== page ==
The exhaust line, which the waste heat recovery boiler is also a part of, will initially be the most research-oriented aspect of Alfa Laval’s centre. This facility was originally conceived as a means to speed up the introduction of emission control systems. With ECAs entering into force in 2015, emissions have become a key focus for both Alfa Laval and the marine industry at large.

“With new caps on air emissions approaching quickly, customers want to know that we have the innovative muscle to win the race,” said Jørgensen. “The resources of the Alfa Laval Test & Training Centre give us everything we need to put the introduction of new exhaust gas cleaning systems on a fast track.”

Besides pursuing further developments related to the PureSOX scrubber technology, the facility will be targeting NOX reduction. Having worked extensively with exhaust gas recirculation (EGR) via the PureNOX scrubber water treatment system, the company will begin a parallel exploration of selective catalytic reduction (SCR) in a project with official funding from the Danish Environmental Protection Agency. To this end, the exhaust line has been fitted with an SCR unit, developed in co-operation with Haldor Topsøe.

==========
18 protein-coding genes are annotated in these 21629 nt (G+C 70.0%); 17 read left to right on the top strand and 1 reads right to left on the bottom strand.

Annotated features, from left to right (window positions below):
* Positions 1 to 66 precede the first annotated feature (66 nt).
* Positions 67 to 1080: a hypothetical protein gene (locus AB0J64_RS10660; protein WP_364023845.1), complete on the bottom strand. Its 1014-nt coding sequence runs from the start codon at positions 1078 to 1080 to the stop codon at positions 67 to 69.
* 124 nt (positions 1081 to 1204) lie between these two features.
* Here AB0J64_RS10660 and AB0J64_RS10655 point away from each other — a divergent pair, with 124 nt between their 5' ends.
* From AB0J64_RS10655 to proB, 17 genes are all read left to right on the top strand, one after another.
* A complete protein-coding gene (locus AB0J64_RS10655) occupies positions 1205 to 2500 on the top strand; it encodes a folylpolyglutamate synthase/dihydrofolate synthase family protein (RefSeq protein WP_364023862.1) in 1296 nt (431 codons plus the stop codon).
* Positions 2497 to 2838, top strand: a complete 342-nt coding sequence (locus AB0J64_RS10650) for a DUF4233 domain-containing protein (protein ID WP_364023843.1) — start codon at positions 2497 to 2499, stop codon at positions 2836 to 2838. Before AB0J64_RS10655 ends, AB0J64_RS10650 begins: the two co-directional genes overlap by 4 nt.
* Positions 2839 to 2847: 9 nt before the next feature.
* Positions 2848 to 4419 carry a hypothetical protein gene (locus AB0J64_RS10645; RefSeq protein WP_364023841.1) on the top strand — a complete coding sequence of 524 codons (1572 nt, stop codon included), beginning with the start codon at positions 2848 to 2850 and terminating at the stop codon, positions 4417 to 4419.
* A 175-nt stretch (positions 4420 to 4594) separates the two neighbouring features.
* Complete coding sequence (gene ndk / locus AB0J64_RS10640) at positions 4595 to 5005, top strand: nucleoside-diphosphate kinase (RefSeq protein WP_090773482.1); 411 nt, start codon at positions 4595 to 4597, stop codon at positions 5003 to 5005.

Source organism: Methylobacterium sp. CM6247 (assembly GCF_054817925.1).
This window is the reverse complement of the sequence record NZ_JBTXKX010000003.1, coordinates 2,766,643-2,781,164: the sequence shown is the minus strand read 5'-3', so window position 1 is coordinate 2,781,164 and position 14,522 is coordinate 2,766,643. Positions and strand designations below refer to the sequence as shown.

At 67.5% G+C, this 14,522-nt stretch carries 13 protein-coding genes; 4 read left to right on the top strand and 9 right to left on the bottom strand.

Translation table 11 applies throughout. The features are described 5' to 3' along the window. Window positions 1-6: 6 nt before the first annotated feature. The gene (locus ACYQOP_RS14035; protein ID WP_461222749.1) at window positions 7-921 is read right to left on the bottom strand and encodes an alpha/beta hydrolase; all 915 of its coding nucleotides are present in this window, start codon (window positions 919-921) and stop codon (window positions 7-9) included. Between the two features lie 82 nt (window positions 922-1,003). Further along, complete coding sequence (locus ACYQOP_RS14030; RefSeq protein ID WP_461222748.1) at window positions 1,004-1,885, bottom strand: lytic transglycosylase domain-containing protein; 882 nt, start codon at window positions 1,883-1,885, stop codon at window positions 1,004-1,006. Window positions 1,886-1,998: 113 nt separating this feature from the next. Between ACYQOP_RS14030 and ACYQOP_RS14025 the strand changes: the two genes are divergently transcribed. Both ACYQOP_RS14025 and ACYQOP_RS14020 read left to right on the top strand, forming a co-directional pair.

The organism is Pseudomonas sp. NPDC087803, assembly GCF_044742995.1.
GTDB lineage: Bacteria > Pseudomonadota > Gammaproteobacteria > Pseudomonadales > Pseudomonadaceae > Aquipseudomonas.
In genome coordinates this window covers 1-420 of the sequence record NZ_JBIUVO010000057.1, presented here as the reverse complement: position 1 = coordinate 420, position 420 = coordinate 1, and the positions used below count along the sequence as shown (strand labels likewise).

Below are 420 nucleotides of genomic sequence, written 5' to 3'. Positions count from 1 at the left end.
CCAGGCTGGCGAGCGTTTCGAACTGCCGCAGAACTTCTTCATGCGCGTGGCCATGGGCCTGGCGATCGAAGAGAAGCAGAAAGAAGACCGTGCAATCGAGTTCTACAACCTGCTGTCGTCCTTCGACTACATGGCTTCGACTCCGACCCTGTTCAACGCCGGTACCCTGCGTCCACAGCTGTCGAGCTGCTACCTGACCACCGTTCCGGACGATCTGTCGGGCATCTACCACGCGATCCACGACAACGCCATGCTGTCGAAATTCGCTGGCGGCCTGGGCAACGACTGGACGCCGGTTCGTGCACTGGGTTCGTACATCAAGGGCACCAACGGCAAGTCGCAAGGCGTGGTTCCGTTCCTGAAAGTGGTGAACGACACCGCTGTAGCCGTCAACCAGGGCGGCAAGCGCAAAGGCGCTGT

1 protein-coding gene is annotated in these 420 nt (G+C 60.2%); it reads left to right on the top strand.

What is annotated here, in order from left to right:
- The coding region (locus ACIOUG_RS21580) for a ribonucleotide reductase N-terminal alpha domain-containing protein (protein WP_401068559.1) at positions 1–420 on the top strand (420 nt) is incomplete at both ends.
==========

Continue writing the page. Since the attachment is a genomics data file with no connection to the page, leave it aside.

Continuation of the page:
For the purposes of testing, there is also an exhaust gas heater, which will ensure the high exhaust gas temperatures necessary for SCR when the engine is not at full load.

All of these process lines form a strong platform for research and innovation. They will lead to faster introduction of new equipment from Alfa Laval. Perhaps, even more important than product breakthroughs, however, is the promise of breakthroughs in approach. By working with systems instead of components, the centre can add value for shipowners, ship operators and shipyards in a wider scope, the company said.

“One of the biggest things we’re exploring here is not the equipment itself, but the integration of that equipment,” explained Jørgensen. “Through tighter integration of the fuel line and steam line, for example, we expect to make substantial advances in energy efficiency. And as we perfect the integrated control system, we’re paving the way for a future many Alfa Laval customers want to see. When they can give us remote access to their systems, we’ll have a more economical option for troubleshooting, updating software and suggesting proactive improvements.

“The Alfa Laval Test & Training Centre is not only a place where we’re shaping the future, but also a place where Alfa Laval customers can experience it,” he concluded.